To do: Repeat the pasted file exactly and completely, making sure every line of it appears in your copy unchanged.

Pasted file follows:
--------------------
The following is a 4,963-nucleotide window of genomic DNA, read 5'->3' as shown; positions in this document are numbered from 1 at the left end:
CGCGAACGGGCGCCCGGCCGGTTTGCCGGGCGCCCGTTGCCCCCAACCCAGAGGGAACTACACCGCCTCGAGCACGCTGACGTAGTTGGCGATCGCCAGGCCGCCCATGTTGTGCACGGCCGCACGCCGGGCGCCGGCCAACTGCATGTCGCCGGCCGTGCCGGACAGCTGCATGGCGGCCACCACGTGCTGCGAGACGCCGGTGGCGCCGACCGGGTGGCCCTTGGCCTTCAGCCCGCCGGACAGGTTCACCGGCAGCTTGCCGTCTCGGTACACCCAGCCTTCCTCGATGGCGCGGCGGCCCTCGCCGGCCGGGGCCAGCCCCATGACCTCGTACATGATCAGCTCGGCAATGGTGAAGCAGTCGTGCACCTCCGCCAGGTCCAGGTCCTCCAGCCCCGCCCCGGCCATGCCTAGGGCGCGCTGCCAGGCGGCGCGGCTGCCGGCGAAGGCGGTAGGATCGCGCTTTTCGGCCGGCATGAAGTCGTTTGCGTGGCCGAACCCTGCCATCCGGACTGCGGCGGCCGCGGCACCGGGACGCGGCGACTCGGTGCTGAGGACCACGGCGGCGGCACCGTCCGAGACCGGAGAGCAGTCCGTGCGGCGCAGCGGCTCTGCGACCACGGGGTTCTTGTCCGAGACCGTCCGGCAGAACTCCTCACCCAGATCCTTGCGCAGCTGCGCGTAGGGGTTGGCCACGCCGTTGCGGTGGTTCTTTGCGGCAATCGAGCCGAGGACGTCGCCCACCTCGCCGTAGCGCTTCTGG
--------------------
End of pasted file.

The following is a 4,963-nucleotide window of genomic DNA, read 5'->3' as shown; positions in this document are numbered from 1 at the left end:
CGCGAACGGGCGCCCGGCCGGTTTGCCGGGCGCCCGTTGCCCCCAACCCAGAGGGAACTACACCGCCTCGAGCACGCTGACGTAGTTGGCGATCGCCAGGCCGCCCATGTTGTGCACGGCCGCACGCCGGGCGCCGGCCAACTGCATGTCGCCGGCCGTGCCGGACAGCTGCATGGCGGCCACCACGTGCTGCGAGACGCCGGTGGCGCCGACCGGGTGGCCCTTGGCCTTCAGCCCGCCGGACAGGTTCACCGGCAGCTTGCCGTCTCGGTACACCCAGCCTTCCTCGATGGCGCGGCGGCCCTCGCCGGCCGGGGCCAGCCCCATGACCTCGTACATGATCAGCTCGGCAATGGTGAAGCAGTCGTGCACCTCCGCCAGGTCCAGGTCCTCCAGCCCCGCCCCGGCCATGCCTAGGGCGCGCTGCCAGGCGGCGCGGCTGCCGGCGAAGGCGGTAGGATCGCGCTTTTCGGCCGGCATGAAGTCGTTTGCGTGGCCGAACCCTGCCATCCGGACTGCGGCGGCCGCGGCACCGGGACGCGGCGACTCGGTGCTGAGGACCACGGCGGCGGCACCGTCCGAGACCGGAGAGCAGTCCGTGCGGCGCAGCGGCTCTGCGACCACGGGGTTCTTGTCCGAGACCGTCCGGCAGAACTCCTCACCCAGATCCTTGCGCAGCTGCGCGTAGGGGTTGGCCACGCCGTTGCGGTGGTTCTTTGCGGCAATCGAGCCGAGGACGTCGCCCACCTCGCCGTAGCGCTTCTGG